With The Witcher, Netflix signaled that it could handle adapting beloved fantasy source material in a fresh and exciting way. With any luck, Cursed will reach similar heights. The 10-part series, led by 13 Reasons Why standout Katherine Langford, is an intriguing take on the Arthurian legend that doesn’t shy away from bloodshed or pain. It also refocuses the story on Langford’s Nimue, a decision that pays off due to Langford’s screen presence. From the stunning cinematography to the great performances by a talented cast, Cursed is Netflix’s next big hit.
Cursed follows the story of Nimue, a Fey destined to become the Lady of the Lake. She is tasked with returning the Sword of Power to magician Merlin after the anti-magic group the Red Paladins slaughter her people in a quest to rid the world of magic. It is based on a graphic novel by Tom Wheeler and legendary artist Frank Miller, and his influence on the series’ look becomes evident from the gorgeous title animation as well as the glittering opening sequence. The visuals are absolutely beautiful, with an interesting color palate that grabs attention. The solidly rated-R action sequences are dizzying and well-choreographed, particularly the one that sets up Nimue’s quest: the Red Paladins destroying her village and everyone she holds dear. It’s truly remarkable how the scene unfolds, and director Zetna Fuentes guides the first episode to an emotional climax I wasn’t sure could be matched by the rest of the episodes.
But matched it was. One of the things I loved about Cursed was how it boldly moved to toss out some of the conventional mythology surrounding the Arthurian legend (sure to upset some fans, but why bother making another adaptation if not to shake things up a bit?). We see familiar names like Merlin (Gustaf Skarsgård) or Arthur (Devon Terrell), but they aren’t quite the characters we’re accustomed to. Arthur, for example, is a rough-around-the-edges knight with a seriously gorgeous voice when we initially meet him. Terrell is great in the role, emphasizing parts of Arthur we haven’t seen on film before. Merlin is first shown as a drunkard who barely has enough power to be effective anymore, but when he gets his first taste of real power a few episodes in, he morphs into a sorcerer (with some solid special effects to boot). Skarsgård definitely seems to be enjoying himself in the role (distinct Jack Sparrow vibes are present from episode one on), and it’s great to see him really let loose as an actor. Daniel Sharman also gets some creepy moments as mysterious assassin The Weeping Monk. His fiery first scene in the series is so powerful, I instantly needed more of him, and thankfully his backstory is revealed as the season progresses.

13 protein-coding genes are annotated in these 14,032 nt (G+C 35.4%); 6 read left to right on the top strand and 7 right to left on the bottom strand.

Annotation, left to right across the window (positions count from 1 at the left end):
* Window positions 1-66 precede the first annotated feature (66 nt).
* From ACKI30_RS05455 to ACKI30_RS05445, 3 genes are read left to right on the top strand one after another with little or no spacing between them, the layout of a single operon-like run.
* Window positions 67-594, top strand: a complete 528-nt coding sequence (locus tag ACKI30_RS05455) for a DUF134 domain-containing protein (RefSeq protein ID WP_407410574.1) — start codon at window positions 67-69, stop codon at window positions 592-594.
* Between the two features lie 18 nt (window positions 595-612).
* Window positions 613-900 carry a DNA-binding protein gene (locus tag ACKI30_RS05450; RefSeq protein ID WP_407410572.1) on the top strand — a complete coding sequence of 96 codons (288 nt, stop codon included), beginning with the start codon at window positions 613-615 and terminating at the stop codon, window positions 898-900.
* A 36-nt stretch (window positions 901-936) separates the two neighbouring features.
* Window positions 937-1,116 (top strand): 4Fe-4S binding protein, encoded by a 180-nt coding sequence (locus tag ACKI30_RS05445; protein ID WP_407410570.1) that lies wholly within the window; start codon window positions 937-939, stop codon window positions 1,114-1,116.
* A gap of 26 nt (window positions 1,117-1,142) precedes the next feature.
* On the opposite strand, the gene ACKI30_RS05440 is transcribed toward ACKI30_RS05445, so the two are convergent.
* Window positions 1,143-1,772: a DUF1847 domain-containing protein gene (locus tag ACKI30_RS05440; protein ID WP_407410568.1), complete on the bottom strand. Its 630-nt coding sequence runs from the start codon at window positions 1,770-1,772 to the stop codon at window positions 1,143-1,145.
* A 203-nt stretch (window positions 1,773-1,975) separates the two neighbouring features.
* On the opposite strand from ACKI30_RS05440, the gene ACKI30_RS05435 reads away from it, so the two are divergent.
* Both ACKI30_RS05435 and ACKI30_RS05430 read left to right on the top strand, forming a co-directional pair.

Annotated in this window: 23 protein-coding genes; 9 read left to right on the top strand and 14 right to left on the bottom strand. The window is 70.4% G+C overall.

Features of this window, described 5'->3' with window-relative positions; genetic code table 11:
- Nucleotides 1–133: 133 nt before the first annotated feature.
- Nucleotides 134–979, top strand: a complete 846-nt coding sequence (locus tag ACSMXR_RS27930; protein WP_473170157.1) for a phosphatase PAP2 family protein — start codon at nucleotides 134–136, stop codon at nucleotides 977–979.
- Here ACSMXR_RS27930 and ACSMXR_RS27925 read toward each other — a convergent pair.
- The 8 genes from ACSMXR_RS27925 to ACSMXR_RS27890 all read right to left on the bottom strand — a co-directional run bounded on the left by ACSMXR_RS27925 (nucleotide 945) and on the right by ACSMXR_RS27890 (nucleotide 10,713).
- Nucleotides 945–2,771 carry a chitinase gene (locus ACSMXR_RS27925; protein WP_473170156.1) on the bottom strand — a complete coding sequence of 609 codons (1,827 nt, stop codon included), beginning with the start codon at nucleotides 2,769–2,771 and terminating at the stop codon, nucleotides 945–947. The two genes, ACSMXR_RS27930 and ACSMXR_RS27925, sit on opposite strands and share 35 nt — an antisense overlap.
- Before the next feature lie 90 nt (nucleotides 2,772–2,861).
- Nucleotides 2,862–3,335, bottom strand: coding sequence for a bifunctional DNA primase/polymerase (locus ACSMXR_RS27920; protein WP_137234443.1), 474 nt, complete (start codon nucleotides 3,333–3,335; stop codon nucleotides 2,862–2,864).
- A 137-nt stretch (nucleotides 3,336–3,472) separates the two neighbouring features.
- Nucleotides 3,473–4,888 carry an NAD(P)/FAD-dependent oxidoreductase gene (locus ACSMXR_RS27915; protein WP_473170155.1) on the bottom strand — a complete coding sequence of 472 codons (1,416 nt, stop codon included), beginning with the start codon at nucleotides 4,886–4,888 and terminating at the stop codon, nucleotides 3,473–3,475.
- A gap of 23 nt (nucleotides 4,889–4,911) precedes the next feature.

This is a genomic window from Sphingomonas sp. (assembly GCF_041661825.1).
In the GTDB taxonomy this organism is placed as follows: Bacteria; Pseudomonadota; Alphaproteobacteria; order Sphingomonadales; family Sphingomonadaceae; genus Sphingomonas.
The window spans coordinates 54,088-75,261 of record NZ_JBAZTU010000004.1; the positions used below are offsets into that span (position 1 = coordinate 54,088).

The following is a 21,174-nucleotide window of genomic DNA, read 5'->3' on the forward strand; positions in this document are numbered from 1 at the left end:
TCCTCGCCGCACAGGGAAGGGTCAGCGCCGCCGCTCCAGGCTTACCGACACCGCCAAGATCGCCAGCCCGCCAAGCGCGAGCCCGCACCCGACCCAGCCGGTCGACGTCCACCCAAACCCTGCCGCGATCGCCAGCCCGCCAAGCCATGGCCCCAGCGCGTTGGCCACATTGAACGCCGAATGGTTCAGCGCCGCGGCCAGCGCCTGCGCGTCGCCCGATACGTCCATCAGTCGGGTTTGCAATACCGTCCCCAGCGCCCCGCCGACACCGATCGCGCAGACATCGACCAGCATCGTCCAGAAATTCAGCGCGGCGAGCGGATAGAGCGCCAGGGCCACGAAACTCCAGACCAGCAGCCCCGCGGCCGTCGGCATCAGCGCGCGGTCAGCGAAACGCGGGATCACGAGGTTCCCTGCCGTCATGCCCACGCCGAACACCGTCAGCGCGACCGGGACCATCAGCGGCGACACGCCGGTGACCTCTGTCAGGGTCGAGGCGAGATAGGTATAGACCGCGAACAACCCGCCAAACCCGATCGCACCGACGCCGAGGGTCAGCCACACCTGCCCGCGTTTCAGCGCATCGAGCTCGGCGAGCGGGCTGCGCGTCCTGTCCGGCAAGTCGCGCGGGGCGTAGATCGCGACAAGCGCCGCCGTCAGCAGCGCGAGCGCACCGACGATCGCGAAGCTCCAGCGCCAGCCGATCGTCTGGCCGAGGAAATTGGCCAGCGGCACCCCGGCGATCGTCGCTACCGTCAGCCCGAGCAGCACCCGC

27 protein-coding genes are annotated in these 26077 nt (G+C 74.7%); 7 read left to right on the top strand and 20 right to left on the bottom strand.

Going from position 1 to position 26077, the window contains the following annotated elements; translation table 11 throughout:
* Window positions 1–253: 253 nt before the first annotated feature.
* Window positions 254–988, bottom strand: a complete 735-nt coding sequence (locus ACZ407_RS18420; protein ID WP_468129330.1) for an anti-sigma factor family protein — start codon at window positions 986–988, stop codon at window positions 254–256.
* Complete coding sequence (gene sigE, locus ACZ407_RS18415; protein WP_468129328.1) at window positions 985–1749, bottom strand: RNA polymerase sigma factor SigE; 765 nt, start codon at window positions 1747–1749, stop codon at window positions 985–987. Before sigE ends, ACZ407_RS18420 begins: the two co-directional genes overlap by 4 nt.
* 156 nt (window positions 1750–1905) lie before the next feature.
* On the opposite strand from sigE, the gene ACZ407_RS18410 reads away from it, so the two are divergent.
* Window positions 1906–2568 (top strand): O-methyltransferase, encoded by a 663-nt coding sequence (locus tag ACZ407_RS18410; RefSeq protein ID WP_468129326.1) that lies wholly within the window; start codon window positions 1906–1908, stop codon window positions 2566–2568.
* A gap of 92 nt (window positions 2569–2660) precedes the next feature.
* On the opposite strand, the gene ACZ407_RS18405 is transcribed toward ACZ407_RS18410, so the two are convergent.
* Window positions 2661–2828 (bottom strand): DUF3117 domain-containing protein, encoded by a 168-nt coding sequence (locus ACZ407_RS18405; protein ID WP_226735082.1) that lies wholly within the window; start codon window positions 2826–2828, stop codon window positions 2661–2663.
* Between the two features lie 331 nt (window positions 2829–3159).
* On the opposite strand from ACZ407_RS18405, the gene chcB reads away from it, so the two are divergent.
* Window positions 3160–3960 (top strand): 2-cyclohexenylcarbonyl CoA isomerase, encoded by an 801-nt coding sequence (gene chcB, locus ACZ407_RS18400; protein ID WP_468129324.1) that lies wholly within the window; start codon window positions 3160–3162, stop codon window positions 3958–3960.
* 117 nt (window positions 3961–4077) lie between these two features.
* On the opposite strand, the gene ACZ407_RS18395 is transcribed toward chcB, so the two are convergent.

Nimue herself is presented in an entirely different way, going from a legendary antagonist to a protagonist you root for. Much of this is down to Langford’s natural charisma as an actress. She deftly plays both a battle-hardened leader of her people and a teenage girl seeking love and belonging, melding the two into an interesting and compelling character. She grounds the often fantastical action around her by giving the audience a human (well, sort of) face to latch on to. The Daenerys Targaryen comparison is inevitable, especially with fans hoping Cursed will be the second coming of Game of Thrones, but Nimue is distinctly her own person. Langford gives this role her all, and her Nimue holds the series together by making us care about what happens to her and her people.
Cursed is a beautifully shot, well-acted, and unique series that I hope is watched by many. If you’re looking for great action sequences, visually stunning world-building, and characters worth rooting for, this is the show for you. It’s a perfect fantasy distraction that I thoroughly enjoyed. The first season of Cursed is available now on Netflix. You can watch the trailer below!